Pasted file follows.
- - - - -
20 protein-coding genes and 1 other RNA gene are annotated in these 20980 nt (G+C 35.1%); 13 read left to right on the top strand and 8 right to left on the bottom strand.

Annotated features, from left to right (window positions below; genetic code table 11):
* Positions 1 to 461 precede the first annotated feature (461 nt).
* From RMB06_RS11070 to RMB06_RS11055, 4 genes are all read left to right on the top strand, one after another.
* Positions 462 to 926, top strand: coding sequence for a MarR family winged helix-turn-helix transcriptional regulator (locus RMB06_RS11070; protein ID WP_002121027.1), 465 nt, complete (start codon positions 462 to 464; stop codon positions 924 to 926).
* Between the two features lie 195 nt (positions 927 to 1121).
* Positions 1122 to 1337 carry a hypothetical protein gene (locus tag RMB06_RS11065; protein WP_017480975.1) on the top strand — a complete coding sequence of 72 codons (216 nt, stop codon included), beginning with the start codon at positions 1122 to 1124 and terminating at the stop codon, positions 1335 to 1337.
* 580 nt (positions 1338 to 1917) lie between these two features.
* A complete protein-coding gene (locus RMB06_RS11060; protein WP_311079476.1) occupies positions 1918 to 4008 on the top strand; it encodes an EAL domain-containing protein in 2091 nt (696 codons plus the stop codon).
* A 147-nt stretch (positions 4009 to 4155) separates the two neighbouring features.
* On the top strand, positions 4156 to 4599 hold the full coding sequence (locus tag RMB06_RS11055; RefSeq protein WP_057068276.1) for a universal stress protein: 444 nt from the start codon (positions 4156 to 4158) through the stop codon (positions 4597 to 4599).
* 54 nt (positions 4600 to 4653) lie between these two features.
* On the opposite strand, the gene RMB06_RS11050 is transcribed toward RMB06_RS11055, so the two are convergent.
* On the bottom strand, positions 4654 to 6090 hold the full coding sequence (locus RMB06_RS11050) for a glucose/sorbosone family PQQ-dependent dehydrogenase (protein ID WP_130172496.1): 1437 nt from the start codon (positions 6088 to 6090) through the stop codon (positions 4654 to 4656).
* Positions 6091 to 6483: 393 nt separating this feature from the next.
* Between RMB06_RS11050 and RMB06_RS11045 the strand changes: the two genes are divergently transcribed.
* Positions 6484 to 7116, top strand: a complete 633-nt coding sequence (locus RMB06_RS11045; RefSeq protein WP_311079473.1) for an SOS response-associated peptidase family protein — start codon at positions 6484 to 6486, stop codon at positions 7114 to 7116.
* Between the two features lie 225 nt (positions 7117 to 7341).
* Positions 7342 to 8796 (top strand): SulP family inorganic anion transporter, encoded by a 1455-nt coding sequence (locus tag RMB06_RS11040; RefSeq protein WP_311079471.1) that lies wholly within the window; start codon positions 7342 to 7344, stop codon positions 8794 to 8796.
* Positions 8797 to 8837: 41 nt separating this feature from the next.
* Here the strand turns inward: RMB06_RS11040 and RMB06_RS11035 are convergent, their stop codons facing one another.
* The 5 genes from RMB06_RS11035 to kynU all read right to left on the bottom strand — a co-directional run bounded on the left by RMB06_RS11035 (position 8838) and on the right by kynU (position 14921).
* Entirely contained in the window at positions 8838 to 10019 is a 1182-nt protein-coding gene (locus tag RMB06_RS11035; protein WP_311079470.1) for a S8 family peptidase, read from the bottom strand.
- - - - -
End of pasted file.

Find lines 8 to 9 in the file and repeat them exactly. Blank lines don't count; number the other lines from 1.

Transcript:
* 580 nt (positions 1338 to 1917) lie between these two features.
* A complete protein-coding gene (locus RMB06_RS11060; protein WP_311079476.1) occupies positions 1918 to 4008 on the top strand; it encodes an EAL domain-containing protein in 2091 nt (696 codons plus the stop codon).